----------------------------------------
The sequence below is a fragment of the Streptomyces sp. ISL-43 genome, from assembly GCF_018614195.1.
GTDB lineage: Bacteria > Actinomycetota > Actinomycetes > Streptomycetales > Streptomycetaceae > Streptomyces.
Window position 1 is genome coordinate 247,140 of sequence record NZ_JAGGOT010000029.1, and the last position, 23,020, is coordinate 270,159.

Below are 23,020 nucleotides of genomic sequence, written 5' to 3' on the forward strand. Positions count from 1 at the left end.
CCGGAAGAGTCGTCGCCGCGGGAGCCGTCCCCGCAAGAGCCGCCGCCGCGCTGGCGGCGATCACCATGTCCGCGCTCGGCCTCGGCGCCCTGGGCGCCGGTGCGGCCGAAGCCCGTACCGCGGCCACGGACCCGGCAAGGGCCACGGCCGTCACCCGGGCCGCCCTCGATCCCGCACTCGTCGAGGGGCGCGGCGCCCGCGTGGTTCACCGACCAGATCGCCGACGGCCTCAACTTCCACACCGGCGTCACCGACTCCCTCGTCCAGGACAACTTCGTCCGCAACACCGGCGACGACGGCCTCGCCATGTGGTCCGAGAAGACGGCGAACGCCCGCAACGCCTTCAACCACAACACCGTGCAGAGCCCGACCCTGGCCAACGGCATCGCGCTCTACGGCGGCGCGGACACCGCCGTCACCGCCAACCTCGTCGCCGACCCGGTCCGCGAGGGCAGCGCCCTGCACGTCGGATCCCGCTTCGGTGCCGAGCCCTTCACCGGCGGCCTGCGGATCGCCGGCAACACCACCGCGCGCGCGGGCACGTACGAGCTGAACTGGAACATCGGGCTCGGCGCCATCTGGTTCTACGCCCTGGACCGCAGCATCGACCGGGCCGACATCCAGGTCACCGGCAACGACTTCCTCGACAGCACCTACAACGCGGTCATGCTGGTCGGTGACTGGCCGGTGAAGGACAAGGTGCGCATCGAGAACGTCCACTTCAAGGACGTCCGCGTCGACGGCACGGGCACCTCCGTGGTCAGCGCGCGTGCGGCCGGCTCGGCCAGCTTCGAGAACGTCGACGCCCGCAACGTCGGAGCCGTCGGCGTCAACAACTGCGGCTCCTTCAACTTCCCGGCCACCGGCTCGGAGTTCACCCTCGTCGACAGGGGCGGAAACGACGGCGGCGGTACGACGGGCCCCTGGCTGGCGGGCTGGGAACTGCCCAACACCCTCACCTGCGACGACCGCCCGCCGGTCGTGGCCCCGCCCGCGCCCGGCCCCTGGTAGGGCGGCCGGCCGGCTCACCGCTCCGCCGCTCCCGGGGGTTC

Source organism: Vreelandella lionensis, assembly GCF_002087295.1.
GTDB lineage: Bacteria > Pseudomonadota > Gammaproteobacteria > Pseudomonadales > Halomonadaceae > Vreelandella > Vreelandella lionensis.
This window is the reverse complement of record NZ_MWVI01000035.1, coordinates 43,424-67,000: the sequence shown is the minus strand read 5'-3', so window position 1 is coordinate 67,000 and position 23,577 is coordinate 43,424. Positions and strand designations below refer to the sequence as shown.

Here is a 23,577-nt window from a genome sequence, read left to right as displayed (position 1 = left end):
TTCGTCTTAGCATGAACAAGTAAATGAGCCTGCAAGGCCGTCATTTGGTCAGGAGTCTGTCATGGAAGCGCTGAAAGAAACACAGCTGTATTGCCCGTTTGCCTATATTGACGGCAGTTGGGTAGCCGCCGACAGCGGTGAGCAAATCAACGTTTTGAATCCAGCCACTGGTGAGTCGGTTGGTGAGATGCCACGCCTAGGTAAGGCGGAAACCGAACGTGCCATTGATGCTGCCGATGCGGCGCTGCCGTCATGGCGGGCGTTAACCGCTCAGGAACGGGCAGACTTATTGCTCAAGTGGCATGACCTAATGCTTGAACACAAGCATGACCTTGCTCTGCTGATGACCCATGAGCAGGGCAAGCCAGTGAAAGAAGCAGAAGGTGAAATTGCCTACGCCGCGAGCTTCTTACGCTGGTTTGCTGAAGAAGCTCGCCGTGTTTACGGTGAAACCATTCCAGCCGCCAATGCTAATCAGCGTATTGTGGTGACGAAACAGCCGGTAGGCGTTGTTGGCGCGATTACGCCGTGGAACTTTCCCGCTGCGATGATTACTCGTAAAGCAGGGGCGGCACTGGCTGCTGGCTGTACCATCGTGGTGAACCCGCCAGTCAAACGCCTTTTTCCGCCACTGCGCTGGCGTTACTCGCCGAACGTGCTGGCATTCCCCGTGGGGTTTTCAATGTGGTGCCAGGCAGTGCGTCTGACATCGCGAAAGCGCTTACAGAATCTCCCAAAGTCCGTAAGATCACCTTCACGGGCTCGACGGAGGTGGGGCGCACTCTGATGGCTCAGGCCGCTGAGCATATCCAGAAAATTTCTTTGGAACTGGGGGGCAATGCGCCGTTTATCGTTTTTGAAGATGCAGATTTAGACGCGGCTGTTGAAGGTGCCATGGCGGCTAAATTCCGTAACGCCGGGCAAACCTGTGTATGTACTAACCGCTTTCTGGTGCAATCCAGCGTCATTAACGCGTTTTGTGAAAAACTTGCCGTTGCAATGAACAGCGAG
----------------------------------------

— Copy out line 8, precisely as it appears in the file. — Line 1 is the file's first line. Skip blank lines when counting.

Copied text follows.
This window is the reverse complement of record NZ_MWVI01000035.1, coordinates 43,424-67,000: the sequence shown is the minus strand read 5'-3', so window position 1 is coordinate 67,000 and position 23,577 is coordinate 43,424. Positions and strand designations below refer to the sequence as shown.